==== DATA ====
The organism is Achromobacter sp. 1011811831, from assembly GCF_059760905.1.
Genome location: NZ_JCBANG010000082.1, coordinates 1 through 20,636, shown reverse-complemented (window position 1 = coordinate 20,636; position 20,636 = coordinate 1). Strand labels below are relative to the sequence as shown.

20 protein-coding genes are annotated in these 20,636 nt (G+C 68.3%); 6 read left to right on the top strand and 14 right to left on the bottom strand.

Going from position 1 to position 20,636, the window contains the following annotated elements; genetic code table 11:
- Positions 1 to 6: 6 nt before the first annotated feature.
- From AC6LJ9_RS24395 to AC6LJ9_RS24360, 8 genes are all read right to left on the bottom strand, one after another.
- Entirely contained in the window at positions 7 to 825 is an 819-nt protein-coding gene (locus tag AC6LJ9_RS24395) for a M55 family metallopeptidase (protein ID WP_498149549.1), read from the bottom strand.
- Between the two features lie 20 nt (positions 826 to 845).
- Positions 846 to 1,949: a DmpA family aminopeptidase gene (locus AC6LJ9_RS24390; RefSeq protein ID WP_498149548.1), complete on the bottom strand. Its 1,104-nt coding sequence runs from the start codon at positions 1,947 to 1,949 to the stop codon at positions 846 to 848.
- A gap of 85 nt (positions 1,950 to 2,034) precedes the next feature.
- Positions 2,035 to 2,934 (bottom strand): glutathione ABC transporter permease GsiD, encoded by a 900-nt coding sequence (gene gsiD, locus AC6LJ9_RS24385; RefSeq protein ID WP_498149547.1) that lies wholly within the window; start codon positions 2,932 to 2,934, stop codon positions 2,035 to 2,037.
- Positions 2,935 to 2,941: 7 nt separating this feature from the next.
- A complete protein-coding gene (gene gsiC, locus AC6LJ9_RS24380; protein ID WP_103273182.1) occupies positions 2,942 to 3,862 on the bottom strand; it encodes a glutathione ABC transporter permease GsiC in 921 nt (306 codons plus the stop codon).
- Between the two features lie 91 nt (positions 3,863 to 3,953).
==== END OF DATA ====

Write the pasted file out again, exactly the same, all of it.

The organism is Achromobacter sp. 1011811831, from assembly GCF_059760905.1.
Genome location: NZ_JCBANG010000082.1, coordinates 1 through 20,636, shown reverse-complemented (window position 1 = coordinate 20,636; position 20,636 = coordinate 1). Strand labels below are relative to the sequence as shown.

20 protein-coding genes are annotated in these 20,636 nt (G+C 68.3%); 6 read left to right on the top strand and 14 right to left on the bottom strand.

Going from position 1 to position 20,636, the window contains the following annotated elements; genetic code table 11:
- Positions 1 to 6: 6 nt before the first annotated feature.
- From AC6LJ9_RS24395 to AC6LJ9_RS24360, 8 genes are all read right to left on the bottom strand, one after another.
- Entirely contained in the window at positions 7 to 825 is an 819-nt protein-coding gene (locus tag AC6LJ9_RS24395) for a M55 family metallopeptidase (protein ID WP_498149549.1), read from the bottom strand.
- Between the two features lie 20 nt (positions 826 to 845).
- Positions 846 to 1,949: a DmpA family aminopeptidase gene (locus AC6LJ9_RS24390; RefSeq protein ID WP_498149548.1), complete on the bottom strand. Its 1,104-nt coding sequence runs from the start codon at positions 1,947 to 1,949 to the stop codon at positions 846 to 848.
- A gap of 85 nt (positions 1,950 to 2,034) precedes the next feature.
- Positions 2,035 to 2,934 (bottom strand): glutathione ABC transporter permease GsiD, encoded by a 900-nt coding sequence (gene gsiD, locus AC6LJ9_RS24385; RefSeq protein ID WP_498149547.1) that lies wholly within the window; start codon positions 2,932 to 2,934, stop codon positions 2,035 to 2,037.
- Positions 2,935 to 2,941: 7 nt separating this feature from the next.
- A complete protein-coding gene (gene gsiC, locus AC6LJ9_RS24380; protein ID WP_103273182.1) occupies positions 2,942 to 3,862 on the bottom strand; it encodes a glutathione ABC transporter permease GsiC in 921 nt (306 codons plus the stop codon).
- Between the two features lie 91 nt (positions 3,863 to 3,953).